A Citizen’s Assembly

The Scottish Government have recently announced (https://www.citizensassembly.scot/) they will arrange to conduct a “citizen’s assembly” to discuss the future of Scotland.

Scottish Liberal Democrats party leader has indicated he will not participate in this exercise as they believe it is just a “whitewash” with the results being ignored if it says in it’s not in favour of independence. Of course this is not party policy as it hasn’t been discussed at conference, it’s just a statement from the party leader. For myself I treat this as a very negative, knee-jerk response to suit party circumstances. It’s not a response I’m in favour of. Personally I feel this type of assembly has a place in modern politics and political parties should be seeking more co-operation on issues they have in common and using these assemblies to help iron out our differences.

A citizen’s assembly is formed to deliberate on issues of national importance and propose answers to these issues through rational and reasoned discussion. The membership of that assembly is randomly selected. The conclusion may require a referendum to be conducted before the results are implemented.  But, this may depend on what level of government these assemblies take place at. They don’t need to be at government level but taken down to local authority council.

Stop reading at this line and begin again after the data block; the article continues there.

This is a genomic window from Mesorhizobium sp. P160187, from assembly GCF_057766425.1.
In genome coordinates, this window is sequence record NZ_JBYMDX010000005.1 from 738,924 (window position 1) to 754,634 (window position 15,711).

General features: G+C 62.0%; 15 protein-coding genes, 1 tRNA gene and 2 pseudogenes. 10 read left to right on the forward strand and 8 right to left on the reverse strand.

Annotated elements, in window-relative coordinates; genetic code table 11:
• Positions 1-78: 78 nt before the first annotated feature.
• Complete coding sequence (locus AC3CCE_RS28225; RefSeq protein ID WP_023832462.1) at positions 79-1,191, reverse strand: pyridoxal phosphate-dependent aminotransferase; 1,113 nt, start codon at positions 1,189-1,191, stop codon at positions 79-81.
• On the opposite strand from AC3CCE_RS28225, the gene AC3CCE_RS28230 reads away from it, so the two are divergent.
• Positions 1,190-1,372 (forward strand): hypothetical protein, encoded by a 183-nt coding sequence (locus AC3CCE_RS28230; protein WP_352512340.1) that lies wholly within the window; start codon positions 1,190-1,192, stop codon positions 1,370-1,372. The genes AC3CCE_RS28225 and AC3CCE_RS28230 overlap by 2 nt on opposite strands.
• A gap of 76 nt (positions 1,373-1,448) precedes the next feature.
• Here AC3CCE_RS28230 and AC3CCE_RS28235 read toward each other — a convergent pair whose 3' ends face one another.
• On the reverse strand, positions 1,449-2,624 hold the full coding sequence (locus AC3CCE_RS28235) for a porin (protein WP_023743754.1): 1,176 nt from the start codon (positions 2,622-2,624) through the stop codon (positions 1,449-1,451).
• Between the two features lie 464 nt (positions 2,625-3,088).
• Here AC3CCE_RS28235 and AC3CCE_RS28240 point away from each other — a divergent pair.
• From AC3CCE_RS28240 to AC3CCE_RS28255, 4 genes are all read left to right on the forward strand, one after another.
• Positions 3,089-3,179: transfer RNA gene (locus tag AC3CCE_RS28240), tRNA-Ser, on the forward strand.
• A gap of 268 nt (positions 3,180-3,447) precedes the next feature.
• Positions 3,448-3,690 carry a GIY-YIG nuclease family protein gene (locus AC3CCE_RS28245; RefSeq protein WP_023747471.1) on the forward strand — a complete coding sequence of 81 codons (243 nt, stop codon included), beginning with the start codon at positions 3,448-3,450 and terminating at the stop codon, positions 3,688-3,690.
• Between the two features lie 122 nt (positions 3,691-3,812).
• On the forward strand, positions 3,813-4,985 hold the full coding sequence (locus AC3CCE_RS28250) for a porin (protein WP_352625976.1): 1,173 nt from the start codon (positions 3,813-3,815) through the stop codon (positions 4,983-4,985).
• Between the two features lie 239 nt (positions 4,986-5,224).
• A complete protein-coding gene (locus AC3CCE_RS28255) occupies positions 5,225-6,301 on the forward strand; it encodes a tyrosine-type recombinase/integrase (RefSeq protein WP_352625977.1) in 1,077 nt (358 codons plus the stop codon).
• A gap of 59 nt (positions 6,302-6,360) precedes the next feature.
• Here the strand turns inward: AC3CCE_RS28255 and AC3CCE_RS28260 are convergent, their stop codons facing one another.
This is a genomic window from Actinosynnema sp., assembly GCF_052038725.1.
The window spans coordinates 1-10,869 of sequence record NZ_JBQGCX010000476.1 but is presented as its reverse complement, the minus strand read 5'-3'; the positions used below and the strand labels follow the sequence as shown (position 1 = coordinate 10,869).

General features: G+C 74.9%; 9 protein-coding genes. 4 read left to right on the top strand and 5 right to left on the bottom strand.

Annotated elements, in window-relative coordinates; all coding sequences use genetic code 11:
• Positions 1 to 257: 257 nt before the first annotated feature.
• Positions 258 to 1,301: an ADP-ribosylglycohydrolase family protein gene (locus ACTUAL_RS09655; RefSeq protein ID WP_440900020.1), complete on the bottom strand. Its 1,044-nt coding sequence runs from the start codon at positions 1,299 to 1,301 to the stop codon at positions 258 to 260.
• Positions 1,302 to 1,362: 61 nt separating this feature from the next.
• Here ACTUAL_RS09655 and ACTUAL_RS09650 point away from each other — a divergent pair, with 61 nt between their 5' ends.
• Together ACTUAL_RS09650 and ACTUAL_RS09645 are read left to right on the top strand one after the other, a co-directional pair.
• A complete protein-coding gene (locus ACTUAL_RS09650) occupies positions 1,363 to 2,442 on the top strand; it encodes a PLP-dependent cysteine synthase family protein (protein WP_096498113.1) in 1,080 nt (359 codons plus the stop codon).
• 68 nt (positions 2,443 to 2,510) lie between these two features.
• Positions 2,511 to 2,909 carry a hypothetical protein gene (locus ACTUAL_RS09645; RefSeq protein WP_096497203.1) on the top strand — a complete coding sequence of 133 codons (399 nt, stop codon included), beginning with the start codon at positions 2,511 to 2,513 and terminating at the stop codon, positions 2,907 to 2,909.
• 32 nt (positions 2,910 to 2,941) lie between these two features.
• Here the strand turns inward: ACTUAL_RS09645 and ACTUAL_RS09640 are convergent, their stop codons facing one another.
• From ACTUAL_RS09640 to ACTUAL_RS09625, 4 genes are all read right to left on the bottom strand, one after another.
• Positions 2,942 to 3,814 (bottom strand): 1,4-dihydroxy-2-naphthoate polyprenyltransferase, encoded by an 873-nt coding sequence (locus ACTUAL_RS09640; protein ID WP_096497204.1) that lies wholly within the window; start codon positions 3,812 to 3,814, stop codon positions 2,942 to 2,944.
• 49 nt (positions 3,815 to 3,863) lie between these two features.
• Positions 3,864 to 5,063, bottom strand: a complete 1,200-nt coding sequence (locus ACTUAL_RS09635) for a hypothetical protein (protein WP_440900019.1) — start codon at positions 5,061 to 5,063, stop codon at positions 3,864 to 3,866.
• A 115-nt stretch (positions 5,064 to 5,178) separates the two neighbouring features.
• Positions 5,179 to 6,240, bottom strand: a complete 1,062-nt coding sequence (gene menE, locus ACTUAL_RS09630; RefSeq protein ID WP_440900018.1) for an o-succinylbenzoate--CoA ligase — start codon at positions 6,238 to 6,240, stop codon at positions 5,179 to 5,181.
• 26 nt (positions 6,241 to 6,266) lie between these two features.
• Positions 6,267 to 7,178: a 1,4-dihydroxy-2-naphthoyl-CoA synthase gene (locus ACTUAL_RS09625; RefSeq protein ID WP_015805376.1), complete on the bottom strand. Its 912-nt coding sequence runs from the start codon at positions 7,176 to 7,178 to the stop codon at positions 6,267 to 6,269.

The people who take part are chosen so they reflect the wider population – in terms of demographics (e.g. age, gender, ethnicity, social class) and sometimes relevant attitudes (e.g. preferences for a small or large state).

Governments or administrations should only be involved in setting these up and providing funds and accepting the results. The actual process of the assembly should be organised independently of the administration. Groups that could be involved in arranging this are Involve (https://www.involve.org.uk/), Unlock Democracy (https://unlockdemocracy.org.uk/), Electoral Reform Society Scotland (https://www.electoral-reform.org.uk/), What Works Scotland (http://whatworksscotland.ac.uk/).  That would help ensure independence of the entire process. Meetings could be held on-line and, importantly in person at times and venues accessible to many people.

Iceland’s recent review of its constitution is an example of what an assembly could do (https://theconversation.com/icelands-crowd-sourced-constitution-hope-for-disillusioned-voters-everywhere-67803).